And there you have it: 4 tools you can start using today to make you Drupal development experience more efficient. Using Drush and the Devel module are really only specifically for Drupal, but the use of a good IDE and XDebug is applicable to all other PHP projects as well. And I can guarantee you they are all worth using.

How to use Drush Make in your daily routine

This is a guest post from Kate Marshalkina, a Russian Drupal developer who works for Licel LLC. Enjoy the read and check out some of her other work.

Drush Make is well-known as an advanced tool for Drupal distribution building. But it also can be very useful for those who have never dealt with distributions. One great example is applying patches like a boss.

In this article I’ll show you how I use Drush Make to automate some of my routine tasks and help me to discover great Drupal stuff.

Drush Make commands

Drush Make includes 2 commands which are already built in Drush itself:

  1. make — Turns a .makefile into a Drupal codebase.
  2. make-generate — Generates a .makefile from the current Drupal site.

Both commands are related to a .makefile — flat text file with Drush Make instructions. You can read more about .makefile syntax here.

But for now, let's go deeper and see Drush Make in action.

Rebuild your development environment

How often do you install a new and clean Drupal site for development, testing or demonstration purposes? Additionally to Drupal core, developers usually have a predefined list of favorite modules like Administration Menu, Views or something more special. With Drush Make you can automate this process greatly by combining all the projects you need into one file and lettting Drush Make build it for you.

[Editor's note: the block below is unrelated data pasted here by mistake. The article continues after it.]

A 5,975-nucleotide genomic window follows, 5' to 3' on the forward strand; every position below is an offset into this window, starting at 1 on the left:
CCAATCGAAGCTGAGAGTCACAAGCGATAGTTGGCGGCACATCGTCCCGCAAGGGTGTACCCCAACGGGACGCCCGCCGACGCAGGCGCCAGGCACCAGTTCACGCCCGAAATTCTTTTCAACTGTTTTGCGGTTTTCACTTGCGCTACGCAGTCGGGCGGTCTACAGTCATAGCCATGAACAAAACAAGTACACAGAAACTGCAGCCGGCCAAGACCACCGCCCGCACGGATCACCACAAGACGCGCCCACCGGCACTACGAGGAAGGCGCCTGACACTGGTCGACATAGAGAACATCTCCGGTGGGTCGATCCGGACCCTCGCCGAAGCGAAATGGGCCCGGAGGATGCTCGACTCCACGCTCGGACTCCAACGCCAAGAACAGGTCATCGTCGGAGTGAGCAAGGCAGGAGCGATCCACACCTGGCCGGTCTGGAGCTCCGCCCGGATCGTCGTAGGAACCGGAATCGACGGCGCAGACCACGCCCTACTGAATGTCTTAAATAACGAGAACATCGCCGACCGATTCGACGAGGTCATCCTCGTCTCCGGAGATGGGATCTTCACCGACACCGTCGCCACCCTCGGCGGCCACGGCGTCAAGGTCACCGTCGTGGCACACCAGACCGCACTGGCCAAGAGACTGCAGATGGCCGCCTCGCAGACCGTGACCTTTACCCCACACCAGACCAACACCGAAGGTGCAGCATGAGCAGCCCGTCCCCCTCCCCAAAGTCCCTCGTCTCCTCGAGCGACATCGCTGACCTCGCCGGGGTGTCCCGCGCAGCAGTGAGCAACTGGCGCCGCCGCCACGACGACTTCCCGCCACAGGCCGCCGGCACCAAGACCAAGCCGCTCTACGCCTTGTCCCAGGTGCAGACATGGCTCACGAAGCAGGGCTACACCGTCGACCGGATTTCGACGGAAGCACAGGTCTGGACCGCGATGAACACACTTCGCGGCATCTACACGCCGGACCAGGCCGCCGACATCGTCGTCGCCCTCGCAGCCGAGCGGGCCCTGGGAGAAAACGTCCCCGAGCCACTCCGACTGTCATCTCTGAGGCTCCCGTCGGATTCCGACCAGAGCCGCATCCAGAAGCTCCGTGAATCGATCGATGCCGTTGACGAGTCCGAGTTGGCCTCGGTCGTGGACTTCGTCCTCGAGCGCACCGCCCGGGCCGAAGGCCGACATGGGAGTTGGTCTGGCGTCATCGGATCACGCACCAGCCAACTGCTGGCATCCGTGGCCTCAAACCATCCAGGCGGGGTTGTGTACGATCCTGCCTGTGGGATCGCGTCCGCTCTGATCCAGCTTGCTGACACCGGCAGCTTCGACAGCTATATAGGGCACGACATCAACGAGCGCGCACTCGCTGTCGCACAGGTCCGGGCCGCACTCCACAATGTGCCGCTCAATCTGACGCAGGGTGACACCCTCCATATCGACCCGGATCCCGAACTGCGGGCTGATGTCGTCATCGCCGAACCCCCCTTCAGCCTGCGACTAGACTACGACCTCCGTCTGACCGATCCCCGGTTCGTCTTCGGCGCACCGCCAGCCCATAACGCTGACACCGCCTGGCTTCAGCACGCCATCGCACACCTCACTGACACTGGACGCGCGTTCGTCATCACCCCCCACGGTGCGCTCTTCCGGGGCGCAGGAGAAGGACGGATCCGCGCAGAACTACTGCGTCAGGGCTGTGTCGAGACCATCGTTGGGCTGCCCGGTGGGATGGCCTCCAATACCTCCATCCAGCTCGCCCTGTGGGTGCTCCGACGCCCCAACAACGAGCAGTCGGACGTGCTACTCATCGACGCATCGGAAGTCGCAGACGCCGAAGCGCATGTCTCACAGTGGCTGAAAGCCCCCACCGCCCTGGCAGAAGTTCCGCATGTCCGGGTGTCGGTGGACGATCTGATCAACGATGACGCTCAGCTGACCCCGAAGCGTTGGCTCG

Here is an example .makefile for a multilingual testing site:

; Drush Make API version.
api = 2
; Drupal core.
core = 7.x

;Common modules.
projects[admin_menu][subdir] = "contrib"
projects[ctools][subdir] = "contrib"
projects[token][subdir] = "contrib"
projects[views][subdir] = "contrib"

; Development modules.
projects[devel][subdir] = "development"

; Multilingual modules.
projects[fallback_language_negotation][subdir] = "contrib"
projects[variable][subdir] = "contrib"
projects[i18n][subdir] = "contrib"
projects[i18nviews][subdir] = "contrib"

; Load some translations.
translations[] = de
translations[] = ru

This file can be saved locally (in ~/.drush/make-files/d7_i18n.make for example) or hosted on a remote server like GitHub.

To use it, let’s run the make command to prepare our custom build on our server (in /var/www/drupal_test.local for example):

$ drush make d7_i18n.make /var/www/drupal_test.local

The first run can be quite long, but the next time Drush will take most of projects from its cache.

As a result, the latest Drupal core, contrib modules and translations from the .makefile will be downloaded and placed in appropriate folders. Now you can go to your site's URL and run the install.php or run the installation process directly with Drush:

$ drush si --db-url="mysql://user:password@localhost/databasename" --site-name="Drupal Multilingual"

Additionally, you can also generate a tarball from the .makefile with --tar option:

$ drush make d7_i18n.make drupal_multilingual --tar

Add to that a couple of features (based on Features module) and you’ll end up with your own distro.

Download dependencies

Have you ever noticed that some contrib modules provide .make or .make.example file? These usually contain a list of specific external libraries (like the jQuery Colorbox plugin for the Colorbox module). These file can be built inside existing Drupal codebases using the --no-core flag. As an example, let’s say you want to download the Chosen module: